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Sunday, July 28, 2013

How to make a reversible fabric basket

In my everlasting hunt for storage space and containers, today I made fabric baskets.

They are easy and quick to make.

You need: fabric and batting

For a basket with 20cm side length and a heigt of 15 cm cut your two fabrics and batting into a 50x50 cm square.

Fold all three layers in half and cut away the corners on the fold as shown below.

 Start by sewing one of the fabrics and the batting into a basket.

Place the fabric onto the batting right side up and fold in half right side on right side. Join the two short sides with a straight stitch.

Then open the remaining opening up folding it perpendicular to the seam and close with a straight seam.

The first par to of the basket is done. Proceed in the same way with the second fabric.
When done place the fabric and batting basket with the fabric outside and insert the second fabric right side up into the basket.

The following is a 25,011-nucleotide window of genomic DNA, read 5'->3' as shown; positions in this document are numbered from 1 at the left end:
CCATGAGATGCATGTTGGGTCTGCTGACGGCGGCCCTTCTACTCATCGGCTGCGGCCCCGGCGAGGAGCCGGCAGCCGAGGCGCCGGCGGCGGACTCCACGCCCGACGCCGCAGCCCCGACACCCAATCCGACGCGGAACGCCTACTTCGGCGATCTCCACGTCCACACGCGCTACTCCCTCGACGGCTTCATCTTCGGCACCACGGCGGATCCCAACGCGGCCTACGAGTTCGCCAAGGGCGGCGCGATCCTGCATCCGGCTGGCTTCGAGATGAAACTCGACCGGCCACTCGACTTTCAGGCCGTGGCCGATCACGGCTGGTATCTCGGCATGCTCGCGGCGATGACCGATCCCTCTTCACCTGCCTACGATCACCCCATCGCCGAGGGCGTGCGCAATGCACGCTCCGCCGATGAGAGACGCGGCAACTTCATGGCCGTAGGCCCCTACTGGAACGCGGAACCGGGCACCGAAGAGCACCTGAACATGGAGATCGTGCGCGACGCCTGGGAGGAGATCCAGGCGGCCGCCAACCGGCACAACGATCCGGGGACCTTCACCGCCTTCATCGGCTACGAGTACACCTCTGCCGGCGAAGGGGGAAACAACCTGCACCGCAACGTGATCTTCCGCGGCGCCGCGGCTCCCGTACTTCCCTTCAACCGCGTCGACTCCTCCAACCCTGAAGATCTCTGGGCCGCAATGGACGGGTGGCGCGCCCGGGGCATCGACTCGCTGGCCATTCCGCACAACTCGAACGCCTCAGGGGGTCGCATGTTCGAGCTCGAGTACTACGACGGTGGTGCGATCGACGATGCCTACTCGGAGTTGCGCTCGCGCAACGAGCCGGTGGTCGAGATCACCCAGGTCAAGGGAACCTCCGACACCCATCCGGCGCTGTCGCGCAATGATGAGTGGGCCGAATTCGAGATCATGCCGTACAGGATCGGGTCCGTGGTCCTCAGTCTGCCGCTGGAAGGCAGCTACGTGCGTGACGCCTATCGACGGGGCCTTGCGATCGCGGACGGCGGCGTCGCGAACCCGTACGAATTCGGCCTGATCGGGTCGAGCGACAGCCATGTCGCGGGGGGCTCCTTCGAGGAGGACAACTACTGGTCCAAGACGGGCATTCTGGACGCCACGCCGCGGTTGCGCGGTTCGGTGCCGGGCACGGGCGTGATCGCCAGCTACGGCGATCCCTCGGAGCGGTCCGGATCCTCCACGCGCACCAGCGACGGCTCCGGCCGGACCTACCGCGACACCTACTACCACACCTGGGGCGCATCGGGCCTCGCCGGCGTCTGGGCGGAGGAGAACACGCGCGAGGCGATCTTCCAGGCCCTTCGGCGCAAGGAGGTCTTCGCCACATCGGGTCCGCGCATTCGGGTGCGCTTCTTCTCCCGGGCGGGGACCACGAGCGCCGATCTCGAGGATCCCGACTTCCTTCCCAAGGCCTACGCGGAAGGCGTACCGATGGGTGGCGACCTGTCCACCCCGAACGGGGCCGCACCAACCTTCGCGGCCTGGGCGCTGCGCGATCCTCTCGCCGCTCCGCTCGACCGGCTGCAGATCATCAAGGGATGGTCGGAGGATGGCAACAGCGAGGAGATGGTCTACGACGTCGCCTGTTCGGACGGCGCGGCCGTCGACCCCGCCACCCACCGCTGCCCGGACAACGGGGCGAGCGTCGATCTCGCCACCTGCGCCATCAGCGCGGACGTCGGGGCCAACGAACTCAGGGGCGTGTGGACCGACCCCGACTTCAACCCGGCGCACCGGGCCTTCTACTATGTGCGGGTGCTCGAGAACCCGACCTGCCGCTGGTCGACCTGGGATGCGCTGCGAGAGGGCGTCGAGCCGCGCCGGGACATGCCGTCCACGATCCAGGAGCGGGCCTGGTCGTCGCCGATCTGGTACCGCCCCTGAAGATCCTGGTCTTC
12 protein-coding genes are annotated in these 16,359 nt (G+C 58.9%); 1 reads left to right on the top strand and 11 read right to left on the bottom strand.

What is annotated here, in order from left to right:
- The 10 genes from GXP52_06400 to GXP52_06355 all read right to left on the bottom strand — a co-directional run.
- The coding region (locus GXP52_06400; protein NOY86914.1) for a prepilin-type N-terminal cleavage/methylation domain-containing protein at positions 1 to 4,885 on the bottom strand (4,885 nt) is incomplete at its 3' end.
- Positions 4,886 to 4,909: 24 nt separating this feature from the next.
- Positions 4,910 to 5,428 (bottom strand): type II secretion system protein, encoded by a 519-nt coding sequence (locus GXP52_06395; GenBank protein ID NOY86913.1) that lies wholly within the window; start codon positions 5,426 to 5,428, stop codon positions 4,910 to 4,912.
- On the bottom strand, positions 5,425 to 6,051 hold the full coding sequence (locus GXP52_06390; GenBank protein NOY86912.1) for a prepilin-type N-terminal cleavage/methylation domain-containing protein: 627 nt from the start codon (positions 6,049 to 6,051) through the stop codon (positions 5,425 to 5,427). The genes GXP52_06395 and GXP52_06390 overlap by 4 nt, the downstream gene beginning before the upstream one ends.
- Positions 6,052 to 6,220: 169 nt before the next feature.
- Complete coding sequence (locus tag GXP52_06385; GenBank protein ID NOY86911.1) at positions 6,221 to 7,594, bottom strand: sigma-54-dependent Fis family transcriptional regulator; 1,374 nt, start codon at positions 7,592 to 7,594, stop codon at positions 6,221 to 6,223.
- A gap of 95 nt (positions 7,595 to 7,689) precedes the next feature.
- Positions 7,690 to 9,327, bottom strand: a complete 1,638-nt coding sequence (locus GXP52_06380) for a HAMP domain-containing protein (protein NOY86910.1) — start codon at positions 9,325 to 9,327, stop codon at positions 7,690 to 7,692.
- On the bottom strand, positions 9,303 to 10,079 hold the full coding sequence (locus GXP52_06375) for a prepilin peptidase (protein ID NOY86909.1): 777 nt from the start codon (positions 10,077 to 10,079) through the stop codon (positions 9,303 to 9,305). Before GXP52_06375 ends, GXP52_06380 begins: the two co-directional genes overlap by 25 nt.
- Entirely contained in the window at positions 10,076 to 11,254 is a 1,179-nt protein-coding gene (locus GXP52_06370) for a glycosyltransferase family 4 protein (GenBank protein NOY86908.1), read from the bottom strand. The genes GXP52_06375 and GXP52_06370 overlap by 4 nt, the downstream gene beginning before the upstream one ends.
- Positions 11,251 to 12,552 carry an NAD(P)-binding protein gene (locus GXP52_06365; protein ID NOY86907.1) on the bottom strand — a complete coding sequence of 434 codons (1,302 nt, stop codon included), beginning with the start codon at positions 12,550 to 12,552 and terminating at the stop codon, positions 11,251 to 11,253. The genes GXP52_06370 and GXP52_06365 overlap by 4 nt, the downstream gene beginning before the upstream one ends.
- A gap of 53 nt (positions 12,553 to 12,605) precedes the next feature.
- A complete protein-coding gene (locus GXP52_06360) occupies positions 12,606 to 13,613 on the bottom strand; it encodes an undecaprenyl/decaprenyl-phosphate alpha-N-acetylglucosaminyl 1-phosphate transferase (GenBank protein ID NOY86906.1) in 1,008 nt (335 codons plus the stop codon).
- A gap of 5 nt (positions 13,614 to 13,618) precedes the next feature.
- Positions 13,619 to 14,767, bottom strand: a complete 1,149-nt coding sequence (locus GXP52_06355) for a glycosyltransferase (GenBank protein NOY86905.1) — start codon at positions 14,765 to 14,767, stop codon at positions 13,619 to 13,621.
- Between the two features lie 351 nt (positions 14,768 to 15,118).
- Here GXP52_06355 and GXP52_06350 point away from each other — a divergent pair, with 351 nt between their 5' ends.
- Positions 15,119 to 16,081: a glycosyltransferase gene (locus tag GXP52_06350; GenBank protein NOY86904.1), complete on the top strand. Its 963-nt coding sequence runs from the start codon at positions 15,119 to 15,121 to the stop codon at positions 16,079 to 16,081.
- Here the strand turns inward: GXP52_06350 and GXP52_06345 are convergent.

Close the upper open edge with binding. I used a simple red ribbon, but you can make your own binding following the instructions in this tutorial.

Pin the binding in place.

And attach with a simple straight stitch.
The basket holds a lot of stuff.

And when it's not completely full, just fold the rim over.

Have you made a project following this tutorial? Let me know what you think. Did you like it? Was it easy to understand and to follow? Do you have any suggestions?
Write a comment or send me an email using the contact form at the bottom of the page.

Saturday, July 27, 2013

How to make a spacious beach bag

It's late july, it's hot, it's time to go to the beach.


This is how you can make a spacious beach bag with a small inside pocket.

The bag is made from a strong cotton fabric. It measure 55 cm on the top and 40 cm on the bottom and has 15 cm bottom width. The height is 40 cm.

You need to cut two identical shapes from your fabric and lining, I am using the same fabric for both.

I am using a 0.9cm seam allowance therefore I need to cut 2 rectangles measuring 101.8 x 56.8cm.
Then I fold the rectangles in half and cut out two rectangles on the bottom side (where the fold is) measuring 15 x 7.5 cm but given that we're cutting on the fold the actual cut will be 7.5 cm x 7.5 cm.

Start by preparing the outer and inner bags.
Keep each piece folded in half (as you cut the bottom squares out) right side to right side and join the two longer outer sides with a straight seam. I additionally zigzag the rough edges in order to better protect them.

Then open the reamining opening, closing it perpendicular to the 1. seam. Practically you need to match points A and C folding the two edges of corners B onto themselves.